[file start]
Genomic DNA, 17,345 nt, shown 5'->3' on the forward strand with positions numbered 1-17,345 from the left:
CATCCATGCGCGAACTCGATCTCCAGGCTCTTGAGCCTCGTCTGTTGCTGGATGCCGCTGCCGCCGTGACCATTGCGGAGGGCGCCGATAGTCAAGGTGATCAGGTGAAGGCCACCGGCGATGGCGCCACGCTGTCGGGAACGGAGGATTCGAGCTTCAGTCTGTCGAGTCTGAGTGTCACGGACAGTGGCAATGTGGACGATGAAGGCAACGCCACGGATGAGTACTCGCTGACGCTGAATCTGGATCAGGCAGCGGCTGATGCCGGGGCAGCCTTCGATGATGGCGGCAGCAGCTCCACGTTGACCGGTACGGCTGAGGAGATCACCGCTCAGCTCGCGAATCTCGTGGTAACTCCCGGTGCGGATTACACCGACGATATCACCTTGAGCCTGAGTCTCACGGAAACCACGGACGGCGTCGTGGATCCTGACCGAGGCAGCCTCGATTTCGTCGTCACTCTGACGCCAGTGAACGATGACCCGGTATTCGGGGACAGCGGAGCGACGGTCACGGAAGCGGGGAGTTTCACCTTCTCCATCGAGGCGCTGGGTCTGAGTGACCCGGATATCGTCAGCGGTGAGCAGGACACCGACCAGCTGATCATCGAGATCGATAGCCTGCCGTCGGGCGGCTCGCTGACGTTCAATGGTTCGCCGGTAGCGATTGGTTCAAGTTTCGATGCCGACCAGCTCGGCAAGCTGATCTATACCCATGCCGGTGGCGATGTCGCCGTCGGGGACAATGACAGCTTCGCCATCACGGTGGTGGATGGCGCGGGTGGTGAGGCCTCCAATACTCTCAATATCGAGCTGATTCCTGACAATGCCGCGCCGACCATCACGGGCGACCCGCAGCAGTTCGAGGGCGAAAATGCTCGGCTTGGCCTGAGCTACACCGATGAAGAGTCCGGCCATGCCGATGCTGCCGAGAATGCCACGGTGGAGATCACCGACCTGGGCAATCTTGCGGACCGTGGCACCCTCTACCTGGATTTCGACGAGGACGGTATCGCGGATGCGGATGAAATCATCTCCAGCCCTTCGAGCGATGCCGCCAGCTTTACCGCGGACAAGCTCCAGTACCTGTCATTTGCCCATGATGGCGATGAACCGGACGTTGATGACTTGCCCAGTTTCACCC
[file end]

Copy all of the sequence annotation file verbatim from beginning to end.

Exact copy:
Genomic DNA, 17,345 nt, shown 5'->3' on the forward strand with positions numbered 1-17,345 from the left:
CATCCATGCGCGAACTCGATCTCCAGGCTCTTGAGCCTCGTCTGTTGCTGGATGCCGCTGCCGCCGTGACCATTGCGGAGGGCGCCGATAGTCAAGGTGATCAGGTGAAGGCCACCGGCGATGGCGCCACGCTGTCGGGAACGGAGGATTCGAGCTTCAGTCTGTCGAGTCTGAGTGTCACGGACAGTGGCAATGTGGACGATGAAGGCAACGCCACGGATGAGTACTCGCTGACGCTGAATCTGGATCAGGCAGCGGCTGATGCCGGGGCAGCCTTCGATGATGGCGGCAGCAGCTCCACGTTGACCGGTACGGCTGAGGAGATCACCGCTCAGCTCGCGAATCTCGTGGTAACTCCCGGTGCGGATTACACCGACGATATCACCTTGAGCCTGAGTCTCACGGAAACCACGGACGGCGTCGTGGATCCTGACCGAGGCAGCCTCGATTTCGTCGTCACTCTGACGCCAGTGAACGATGACCCGGTATTCGGGGACAGCGGAGCGACGGTCACGGAAGCGGGGAGTTTCACCTTCTCCATCGAGGCGCTGGGTCTGAGTGACCCGGATATCGTCAGCGGTGAGCAGGACACCGACCAGCTGATCATCGAGATCGATAGCCTGCCGTCGGGCGGCTCGCTGACGTTCAATGGTTCGCCGGTAGCGATTGGTTCAAGTTTCGATGCCGACCAGCTCGGCAAGCTGATCTATACCCATGCCGGTGGCGATGTCGCCGTCGGGGACAATGACAGCTTCGCCATCACGGTGGTGGATGGCGCGGGTGGTGAGGCCTCCAATACTCTCAATATCGAGCTGATTCCTGACAATGCCGCGCCGACCATCACGGGCGACCCGCAGCAGTTCGAGGGCGAAAATGCTCGGCTTGGCCTGAGCTACACCGATGAAGAGTCCGGCCATGCCGATGCTGCCGAGAATGCCACGGTGGAGATCACCGACCTGGGCAATCTTGCGGACCGTGGCACCCTCTACCTGGATTTCGACGAGGACGGTATCGCGGATGCGGATGAAATCATCTCCAGCCCTTCGAGCGATGCCGCCAGCTTTACCGCGGACAAGCTCCAGTACCTGTCATTTGCCCATGATGGCGATGAACCGGACGTTGATGACTTGCCCAGTTTCACCC